June 17, 2021- In the autumn of 1987, President Chun Doo-hwan, the autocratic leader of South Korea, came out with an amazing edict: Parliament was to investigate, and curb, the use of toxic chemicals in women’s cosmetics. The members of Parliament were appalled that this was going on, and swiftly complied with the President’s directive-not something that regularly happened, in the slowly changing South Korea of the late 1980s.

As newly arrived temporary residents of Jeju, where we were involved in teaching English to university students, Penny and I were also appalled at the toxicity of such a basic product, and gratified that the macho President had placed priority on women’s health. She was able to get non-toxic cosmetics, fairly regularly, from late 1987, onward.

Penny preferred a natural line of cosmetics, from a company called The Body Shop, which she regularly used, after we returned to Arizona, in 1992. She had enough of a struggle, with the hand she was dealt by heredity, without buying into the culture of toxicity.

It was with a considerable sense of outrage, then, that I read today’s report from Notre Dame University, which “found that 56% of foundations and eye products and 47% of mascaras contained high levels of fluorine- an indicator of PFAS, so-called ‘Forever chemicals’ that are used in nonstick frying pans, rugs and countless other consumer products.” (Matthew Daly, Associated Press, June 17, 2021, taken from the journal Environmental Science & Technology Letters, June 15, 2021) . The study also reports that the highest PFAS levels were found in waterproof mascara (82%) and in long-lasting lipstick (62%). Of all the products tested, only ONE listed PFAS as an ingredient on the label.

Fortunately, both the EPA and Congress are moving on this issue, albeit belatedly. One Congresswoman remarked that she could not identify PFAS, in her own makeup, as the products were not properly labeled. That is likely true, across the board.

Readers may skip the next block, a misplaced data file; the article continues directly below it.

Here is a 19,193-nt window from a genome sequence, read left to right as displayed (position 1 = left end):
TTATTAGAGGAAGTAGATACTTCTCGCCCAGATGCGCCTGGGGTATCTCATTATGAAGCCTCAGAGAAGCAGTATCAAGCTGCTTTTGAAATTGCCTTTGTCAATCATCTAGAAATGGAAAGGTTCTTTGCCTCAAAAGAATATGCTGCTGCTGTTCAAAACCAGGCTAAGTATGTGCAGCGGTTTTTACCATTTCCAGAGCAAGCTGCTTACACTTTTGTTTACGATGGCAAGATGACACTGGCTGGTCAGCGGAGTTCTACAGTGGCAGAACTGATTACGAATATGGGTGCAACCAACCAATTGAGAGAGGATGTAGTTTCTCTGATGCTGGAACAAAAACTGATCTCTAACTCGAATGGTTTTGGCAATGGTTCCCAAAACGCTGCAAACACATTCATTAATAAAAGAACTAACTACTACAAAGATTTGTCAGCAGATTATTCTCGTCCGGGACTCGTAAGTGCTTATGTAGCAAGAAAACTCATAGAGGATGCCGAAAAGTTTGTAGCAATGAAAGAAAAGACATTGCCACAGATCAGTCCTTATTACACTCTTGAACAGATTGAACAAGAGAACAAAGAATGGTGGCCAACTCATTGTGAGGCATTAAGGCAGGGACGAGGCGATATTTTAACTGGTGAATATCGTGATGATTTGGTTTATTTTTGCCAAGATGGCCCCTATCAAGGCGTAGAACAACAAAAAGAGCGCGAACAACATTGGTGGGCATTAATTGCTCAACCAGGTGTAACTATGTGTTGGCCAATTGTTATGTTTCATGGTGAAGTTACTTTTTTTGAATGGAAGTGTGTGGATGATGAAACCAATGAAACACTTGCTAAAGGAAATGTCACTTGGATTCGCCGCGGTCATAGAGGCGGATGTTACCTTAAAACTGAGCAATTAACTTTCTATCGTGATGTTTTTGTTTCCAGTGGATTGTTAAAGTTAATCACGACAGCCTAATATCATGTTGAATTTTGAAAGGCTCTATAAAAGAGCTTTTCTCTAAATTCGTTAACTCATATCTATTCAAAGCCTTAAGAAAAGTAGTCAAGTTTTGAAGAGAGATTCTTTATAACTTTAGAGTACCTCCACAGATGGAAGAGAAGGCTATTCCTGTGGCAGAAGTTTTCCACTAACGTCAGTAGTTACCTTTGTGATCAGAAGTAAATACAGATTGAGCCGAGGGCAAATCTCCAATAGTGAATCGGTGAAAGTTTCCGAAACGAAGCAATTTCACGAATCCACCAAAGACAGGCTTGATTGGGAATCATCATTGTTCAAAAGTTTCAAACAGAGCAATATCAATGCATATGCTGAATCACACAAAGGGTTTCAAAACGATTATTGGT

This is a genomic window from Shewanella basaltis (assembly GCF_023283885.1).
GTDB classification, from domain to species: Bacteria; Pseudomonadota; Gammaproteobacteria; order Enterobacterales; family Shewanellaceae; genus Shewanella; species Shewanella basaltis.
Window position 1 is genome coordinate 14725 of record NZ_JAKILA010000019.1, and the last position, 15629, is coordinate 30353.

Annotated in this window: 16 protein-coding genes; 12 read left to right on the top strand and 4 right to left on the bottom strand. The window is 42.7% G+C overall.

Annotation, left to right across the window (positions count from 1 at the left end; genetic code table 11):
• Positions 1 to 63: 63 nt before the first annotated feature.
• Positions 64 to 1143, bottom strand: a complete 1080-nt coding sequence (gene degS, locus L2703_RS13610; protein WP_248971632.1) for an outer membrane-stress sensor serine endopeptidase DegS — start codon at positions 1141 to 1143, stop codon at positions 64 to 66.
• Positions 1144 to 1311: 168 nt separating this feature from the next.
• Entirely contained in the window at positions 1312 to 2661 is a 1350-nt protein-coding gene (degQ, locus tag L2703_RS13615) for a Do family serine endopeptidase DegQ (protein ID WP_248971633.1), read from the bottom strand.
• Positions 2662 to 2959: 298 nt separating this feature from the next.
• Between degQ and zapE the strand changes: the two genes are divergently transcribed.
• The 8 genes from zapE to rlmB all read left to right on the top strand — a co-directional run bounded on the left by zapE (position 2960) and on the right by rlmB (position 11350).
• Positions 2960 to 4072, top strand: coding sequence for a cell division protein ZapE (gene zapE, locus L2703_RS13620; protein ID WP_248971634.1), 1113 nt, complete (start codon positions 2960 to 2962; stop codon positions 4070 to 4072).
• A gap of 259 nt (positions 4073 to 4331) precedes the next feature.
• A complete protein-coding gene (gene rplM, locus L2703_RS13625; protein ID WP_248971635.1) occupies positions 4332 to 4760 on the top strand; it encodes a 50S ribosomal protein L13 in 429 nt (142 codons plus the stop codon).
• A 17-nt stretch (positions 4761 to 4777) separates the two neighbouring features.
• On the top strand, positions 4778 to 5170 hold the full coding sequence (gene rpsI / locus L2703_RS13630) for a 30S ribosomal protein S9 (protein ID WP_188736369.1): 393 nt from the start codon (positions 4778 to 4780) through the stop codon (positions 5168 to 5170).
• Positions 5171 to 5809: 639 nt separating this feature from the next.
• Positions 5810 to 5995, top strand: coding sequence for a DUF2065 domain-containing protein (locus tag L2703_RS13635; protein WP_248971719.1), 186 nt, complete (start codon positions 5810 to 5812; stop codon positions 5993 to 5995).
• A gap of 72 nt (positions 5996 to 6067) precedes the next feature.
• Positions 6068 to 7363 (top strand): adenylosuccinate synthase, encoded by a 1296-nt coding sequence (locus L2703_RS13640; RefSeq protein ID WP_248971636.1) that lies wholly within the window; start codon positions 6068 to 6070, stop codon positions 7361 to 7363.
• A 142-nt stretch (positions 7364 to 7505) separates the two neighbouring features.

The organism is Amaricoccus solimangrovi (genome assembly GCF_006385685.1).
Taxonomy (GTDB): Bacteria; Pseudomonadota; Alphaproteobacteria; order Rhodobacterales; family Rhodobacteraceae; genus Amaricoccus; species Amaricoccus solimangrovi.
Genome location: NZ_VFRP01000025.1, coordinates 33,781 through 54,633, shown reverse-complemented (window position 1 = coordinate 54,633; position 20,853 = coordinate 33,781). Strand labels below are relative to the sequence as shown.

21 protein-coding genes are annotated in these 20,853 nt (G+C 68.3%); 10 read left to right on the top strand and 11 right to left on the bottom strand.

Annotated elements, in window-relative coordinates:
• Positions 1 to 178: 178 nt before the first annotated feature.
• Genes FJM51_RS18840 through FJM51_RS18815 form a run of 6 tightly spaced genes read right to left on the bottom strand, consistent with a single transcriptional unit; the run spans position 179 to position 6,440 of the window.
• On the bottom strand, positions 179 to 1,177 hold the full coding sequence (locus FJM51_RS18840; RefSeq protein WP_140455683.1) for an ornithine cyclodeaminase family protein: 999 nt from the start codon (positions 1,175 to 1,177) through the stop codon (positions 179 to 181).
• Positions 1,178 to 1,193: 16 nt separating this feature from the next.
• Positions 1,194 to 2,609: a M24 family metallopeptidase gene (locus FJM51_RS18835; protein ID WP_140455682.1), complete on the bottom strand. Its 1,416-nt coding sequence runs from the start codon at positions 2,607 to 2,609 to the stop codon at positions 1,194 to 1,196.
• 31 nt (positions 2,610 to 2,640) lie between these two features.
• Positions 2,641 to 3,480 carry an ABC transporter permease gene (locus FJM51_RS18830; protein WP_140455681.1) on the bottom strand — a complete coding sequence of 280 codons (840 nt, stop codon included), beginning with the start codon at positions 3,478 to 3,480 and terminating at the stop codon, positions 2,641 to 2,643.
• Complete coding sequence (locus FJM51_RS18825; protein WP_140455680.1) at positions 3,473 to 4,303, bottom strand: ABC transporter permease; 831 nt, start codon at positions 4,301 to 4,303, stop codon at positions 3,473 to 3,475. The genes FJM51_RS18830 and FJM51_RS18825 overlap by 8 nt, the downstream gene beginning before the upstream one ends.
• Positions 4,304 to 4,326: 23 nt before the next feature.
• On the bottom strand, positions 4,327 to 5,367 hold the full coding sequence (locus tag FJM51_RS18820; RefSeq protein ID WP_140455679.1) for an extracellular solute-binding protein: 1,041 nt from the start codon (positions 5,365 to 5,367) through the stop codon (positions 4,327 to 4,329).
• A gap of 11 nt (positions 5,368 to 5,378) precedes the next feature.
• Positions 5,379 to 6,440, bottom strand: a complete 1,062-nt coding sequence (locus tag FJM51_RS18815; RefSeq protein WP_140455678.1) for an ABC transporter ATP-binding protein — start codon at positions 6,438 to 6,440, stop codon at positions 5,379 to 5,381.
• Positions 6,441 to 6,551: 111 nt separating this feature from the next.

Here is the wider issue: Besides poisoning and endangering the lives of so many who are near and dear to us, Dr. Graham Peaslee, the principal researcher into this issue, at Notre Dame, states that “PFAS is a persistent chemical. When it gets into the bloodstream, it stays there and accumulates.” This has implications for babies in the womb or who are being breastfed. Then, there is the environmental contamination, which surely results from manufacturing and disposal. What effects does PFAS have on our water and soil?

A wake-up call for the cosmetics industry? That is the understatement of the year!

4 thoughts on “PFAS

  1. The cosmetic industry has had a pass for years. As an example, we needed to moisturize the tails of some rats that were having a dry skin issue. One of the supervisors went out and bought some moisturizing cream. All products used in research and especially those used on animals (they tend to ingest topicals) require a Material Safety and Data Sheet. This details the ingredients, describes the various precautions, how to handle it in a fire, first aid for exposure, etc. I discovered that unless it was a prescription drug the MSDS was mostly blank. Whole sections just had a statement of “proprietary information” so there was no way to tell what was in the product. I made sure that the cream was removed from use and discarded. We ordered a prescription product that had all the ingredients listed!! It is time that the cosmetic industry be brought in line with standard practices!

    Liked by 1 person

  2. I only wear foundation to cover up the sores on the outside of my mouth. They come from drooling while I sleep. I’ll get some medicine next week. Other than that, I wear lipstick, the only form of makeup that looks good on me that I can afford. Lipstick makes my face look healthy and colorful. When I was in Virginia, I went to the mall a lot while in the army. There were these naturally made make-up products from the earth, and these looked the best and didn’t cause me to break out, which I will if I use foundation all over. Too bad these products were super expensive–like the 200 dollar pair of jeans I found in HS that actually fit my form. I could have had things taylored for less or done by my grandparents. We don’t have skills anymore! Anyway, I used the fancy make up twice. I totally told the lady I couldn’t afford it. She was nice. I’m so fat right now that most makeup, minus lipstick and touchups, doesn’t look good on my face. I look bloated. I”m seriously having problems losing weight.

    Liked by 1 person

Leave a Reply

Fill in your details below or click an icon to log in: Logo

You are commenting using your account. Log Out /  Change )

Facebook photo

You are commenting using your Facebook account. Log Out /  Change )

Connecting to %s

This site uses Akismet to reduce spam. Learn how your comment data is processed.